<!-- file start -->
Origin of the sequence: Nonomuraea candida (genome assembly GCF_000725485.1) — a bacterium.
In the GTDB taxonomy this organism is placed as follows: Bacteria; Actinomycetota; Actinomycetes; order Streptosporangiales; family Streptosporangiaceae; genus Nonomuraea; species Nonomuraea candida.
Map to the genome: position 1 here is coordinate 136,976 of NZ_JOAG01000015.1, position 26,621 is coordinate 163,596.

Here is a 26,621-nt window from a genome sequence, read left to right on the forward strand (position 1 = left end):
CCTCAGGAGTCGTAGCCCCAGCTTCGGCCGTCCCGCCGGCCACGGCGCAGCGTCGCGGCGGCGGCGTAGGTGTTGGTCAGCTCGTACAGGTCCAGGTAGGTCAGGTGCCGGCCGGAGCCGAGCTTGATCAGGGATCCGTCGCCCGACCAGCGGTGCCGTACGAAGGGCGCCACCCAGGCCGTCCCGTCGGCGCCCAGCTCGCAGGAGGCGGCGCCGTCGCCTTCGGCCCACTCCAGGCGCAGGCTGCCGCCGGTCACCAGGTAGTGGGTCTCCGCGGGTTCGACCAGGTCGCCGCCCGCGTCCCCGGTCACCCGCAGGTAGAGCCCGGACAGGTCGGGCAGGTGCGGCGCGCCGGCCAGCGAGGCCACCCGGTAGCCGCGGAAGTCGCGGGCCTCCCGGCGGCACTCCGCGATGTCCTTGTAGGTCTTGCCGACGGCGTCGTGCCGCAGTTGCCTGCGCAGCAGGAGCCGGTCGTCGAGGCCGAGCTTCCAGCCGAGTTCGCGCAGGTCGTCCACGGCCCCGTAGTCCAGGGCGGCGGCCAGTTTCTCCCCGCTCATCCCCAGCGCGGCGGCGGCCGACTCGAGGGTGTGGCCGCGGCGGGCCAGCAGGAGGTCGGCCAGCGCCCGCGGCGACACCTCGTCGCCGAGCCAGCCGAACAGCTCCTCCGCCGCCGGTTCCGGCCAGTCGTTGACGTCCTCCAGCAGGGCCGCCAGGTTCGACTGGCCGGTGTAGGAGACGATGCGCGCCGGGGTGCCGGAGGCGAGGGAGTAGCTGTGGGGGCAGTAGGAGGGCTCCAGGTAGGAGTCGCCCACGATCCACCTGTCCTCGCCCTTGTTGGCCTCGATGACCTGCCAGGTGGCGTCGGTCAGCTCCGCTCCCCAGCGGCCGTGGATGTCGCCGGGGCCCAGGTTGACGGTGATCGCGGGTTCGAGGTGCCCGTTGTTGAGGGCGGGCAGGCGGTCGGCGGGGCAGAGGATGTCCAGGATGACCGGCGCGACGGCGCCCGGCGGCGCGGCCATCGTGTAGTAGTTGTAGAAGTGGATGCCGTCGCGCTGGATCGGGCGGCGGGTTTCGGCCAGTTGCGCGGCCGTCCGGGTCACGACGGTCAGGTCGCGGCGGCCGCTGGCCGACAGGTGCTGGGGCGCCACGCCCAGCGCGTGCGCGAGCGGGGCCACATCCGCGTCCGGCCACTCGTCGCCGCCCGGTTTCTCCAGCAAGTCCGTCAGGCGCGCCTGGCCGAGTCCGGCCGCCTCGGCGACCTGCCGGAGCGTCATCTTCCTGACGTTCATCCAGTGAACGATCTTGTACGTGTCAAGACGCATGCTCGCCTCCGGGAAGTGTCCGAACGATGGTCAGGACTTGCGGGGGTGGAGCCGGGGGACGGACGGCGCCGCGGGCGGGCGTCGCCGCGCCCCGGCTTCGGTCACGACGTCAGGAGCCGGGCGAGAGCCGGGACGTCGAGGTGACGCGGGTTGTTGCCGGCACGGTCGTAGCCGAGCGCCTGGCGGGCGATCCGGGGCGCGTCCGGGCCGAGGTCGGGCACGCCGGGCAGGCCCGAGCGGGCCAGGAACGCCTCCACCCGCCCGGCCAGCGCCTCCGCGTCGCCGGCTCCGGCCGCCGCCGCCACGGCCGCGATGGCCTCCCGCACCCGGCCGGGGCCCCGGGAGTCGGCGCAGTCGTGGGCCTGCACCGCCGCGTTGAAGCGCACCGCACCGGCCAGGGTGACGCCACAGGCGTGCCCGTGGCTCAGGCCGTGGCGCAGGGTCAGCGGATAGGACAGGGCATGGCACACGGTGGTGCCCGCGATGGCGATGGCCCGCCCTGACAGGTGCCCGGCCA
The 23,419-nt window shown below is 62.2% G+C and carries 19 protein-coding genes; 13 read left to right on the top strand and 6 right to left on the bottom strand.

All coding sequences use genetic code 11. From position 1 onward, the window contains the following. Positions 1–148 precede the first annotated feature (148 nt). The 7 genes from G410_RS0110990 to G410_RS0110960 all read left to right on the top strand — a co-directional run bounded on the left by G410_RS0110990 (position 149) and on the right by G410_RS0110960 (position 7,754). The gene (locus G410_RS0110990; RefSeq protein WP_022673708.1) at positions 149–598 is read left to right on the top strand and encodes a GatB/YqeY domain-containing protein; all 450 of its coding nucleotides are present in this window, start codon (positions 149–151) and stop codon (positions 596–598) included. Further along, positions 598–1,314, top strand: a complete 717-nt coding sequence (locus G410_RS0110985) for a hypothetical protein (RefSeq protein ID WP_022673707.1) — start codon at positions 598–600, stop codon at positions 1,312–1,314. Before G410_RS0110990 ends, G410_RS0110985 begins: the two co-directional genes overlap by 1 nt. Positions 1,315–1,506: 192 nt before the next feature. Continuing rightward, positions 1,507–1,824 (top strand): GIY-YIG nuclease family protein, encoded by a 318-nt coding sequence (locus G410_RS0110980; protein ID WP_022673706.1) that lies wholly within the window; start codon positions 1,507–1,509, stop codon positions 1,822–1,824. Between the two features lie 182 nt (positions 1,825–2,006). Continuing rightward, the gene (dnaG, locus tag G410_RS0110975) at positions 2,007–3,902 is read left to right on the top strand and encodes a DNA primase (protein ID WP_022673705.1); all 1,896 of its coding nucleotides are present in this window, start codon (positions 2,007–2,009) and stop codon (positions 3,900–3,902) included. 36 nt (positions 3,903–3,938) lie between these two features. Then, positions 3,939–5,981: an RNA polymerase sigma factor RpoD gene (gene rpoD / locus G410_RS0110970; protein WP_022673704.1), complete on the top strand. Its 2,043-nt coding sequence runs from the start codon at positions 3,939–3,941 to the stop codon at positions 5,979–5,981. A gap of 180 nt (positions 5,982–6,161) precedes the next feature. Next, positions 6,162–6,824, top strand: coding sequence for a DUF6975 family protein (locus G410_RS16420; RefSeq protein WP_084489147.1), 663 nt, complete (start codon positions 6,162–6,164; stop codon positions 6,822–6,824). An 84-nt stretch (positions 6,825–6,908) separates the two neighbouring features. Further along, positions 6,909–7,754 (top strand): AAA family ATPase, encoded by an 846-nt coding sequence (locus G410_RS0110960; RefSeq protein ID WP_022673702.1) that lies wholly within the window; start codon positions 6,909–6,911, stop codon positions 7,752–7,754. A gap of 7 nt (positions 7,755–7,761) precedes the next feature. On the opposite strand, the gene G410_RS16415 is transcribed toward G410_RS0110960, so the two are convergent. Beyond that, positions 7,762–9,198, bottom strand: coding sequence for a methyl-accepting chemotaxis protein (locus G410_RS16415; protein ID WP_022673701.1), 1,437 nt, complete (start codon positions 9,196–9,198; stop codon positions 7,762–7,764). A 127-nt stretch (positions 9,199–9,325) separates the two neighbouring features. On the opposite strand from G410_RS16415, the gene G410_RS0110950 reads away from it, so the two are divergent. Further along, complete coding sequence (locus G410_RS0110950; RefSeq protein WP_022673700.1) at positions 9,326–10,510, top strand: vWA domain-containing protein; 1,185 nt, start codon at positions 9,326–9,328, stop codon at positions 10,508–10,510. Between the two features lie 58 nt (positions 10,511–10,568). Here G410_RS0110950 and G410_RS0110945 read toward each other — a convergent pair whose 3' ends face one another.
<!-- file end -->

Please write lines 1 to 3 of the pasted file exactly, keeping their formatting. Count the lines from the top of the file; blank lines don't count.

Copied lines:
Origin of the sequence: Nonomuraea candida (genome assembly GCF_000725485.1) — a bacterium.
In the GTDB taxonomy this organism is placed as follows: Bacteria; Actinomycetota; Actinomycetes; order Streptosporangiales; family Streptosporangiaceae; genus Nonomuraea; species Nonomuraea candida.
Map to the genome: position 1 here is coordinate 136,976 of NZ_JOAG01000015.1, position 26,621 is coordinate 163,596.